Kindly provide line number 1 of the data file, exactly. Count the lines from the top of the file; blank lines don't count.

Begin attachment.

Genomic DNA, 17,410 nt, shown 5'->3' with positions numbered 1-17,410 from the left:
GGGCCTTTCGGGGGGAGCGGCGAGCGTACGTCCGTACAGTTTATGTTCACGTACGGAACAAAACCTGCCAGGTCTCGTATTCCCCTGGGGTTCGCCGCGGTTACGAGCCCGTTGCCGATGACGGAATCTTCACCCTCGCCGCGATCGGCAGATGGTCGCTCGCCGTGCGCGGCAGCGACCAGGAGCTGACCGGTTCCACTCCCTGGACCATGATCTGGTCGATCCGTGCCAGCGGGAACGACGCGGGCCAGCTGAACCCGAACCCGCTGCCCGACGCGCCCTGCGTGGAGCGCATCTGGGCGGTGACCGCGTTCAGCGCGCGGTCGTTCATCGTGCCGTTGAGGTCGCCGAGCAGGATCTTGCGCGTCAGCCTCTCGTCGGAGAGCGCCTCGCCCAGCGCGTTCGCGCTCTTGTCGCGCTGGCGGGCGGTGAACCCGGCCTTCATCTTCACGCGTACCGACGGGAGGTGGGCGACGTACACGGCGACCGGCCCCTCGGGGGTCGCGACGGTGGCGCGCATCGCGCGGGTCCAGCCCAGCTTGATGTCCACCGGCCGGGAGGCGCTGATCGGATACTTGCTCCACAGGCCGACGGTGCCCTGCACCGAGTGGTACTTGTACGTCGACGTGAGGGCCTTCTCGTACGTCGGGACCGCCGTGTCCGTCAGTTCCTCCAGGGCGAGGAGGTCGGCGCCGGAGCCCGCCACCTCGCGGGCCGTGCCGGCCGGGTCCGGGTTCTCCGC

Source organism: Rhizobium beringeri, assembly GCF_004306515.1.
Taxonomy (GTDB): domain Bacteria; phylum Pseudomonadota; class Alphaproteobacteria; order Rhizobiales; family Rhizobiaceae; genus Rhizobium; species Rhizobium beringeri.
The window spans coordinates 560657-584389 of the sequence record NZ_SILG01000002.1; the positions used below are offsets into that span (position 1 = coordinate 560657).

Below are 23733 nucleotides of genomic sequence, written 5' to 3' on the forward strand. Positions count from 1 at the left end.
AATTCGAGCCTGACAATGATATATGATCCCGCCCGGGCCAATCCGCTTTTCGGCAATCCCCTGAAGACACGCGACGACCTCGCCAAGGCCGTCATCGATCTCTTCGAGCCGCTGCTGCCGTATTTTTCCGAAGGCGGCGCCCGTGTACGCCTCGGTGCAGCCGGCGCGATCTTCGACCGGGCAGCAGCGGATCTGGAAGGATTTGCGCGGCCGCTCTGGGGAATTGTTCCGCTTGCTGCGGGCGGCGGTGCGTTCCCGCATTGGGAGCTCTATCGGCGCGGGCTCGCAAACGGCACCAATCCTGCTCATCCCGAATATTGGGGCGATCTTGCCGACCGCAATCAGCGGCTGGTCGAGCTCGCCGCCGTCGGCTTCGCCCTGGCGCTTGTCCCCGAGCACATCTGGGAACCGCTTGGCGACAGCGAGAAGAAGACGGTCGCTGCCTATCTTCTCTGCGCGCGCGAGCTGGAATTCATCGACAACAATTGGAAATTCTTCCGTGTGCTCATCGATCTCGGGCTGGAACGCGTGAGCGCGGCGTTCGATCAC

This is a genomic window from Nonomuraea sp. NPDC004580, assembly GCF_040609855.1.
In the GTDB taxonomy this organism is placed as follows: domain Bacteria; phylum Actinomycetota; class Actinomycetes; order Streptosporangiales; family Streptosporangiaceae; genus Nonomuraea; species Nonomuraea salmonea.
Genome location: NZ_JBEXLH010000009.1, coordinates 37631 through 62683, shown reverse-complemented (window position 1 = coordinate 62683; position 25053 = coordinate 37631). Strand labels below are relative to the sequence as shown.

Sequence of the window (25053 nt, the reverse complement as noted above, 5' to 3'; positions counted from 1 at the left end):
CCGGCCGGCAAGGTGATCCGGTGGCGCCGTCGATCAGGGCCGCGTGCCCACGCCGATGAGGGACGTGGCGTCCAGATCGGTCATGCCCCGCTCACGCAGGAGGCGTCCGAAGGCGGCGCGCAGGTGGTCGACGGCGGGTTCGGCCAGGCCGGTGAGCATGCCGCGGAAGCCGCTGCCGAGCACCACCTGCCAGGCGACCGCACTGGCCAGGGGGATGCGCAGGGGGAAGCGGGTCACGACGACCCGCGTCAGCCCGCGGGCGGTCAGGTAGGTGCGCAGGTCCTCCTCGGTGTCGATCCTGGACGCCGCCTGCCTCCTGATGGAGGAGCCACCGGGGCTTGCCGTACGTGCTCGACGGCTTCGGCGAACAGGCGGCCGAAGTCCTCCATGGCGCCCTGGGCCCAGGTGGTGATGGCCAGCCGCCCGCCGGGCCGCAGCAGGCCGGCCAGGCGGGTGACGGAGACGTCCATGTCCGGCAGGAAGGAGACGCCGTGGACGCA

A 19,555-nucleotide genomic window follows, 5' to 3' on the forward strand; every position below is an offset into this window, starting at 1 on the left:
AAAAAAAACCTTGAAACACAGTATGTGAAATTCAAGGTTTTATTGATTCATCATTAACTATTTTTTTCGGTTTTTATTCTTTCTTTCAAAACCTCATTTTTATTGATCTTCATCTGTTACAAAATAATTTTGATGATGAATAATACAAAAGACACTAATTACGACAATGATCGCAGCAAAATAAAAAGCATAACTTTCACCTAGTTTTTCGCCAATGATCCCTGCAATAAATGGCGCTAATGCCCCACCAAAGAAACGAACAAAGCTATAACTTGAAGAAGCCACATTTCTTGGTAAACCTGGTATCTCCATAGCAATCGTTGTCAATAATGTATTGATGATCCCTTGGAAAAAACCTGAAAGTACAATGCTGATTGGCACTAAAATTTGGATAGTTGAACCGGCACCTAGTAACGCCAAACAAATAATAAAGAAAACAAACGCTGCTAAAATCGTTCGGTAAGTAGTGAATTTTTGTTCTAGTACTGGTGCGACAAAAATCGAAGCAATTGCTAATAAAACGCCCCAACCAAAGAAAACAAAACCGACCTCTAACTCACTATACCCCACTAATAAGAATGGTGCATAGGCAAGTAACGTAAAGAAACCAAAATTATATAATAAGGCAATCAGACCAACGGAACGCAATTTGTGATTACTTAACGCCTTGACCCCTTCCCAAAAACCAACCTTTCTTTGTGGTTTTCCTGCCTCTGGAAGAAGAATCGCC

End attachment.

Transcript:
Genomic DNA, 17,410 nt, shown 5'->3' with positions numbered 1-17,410 from the left: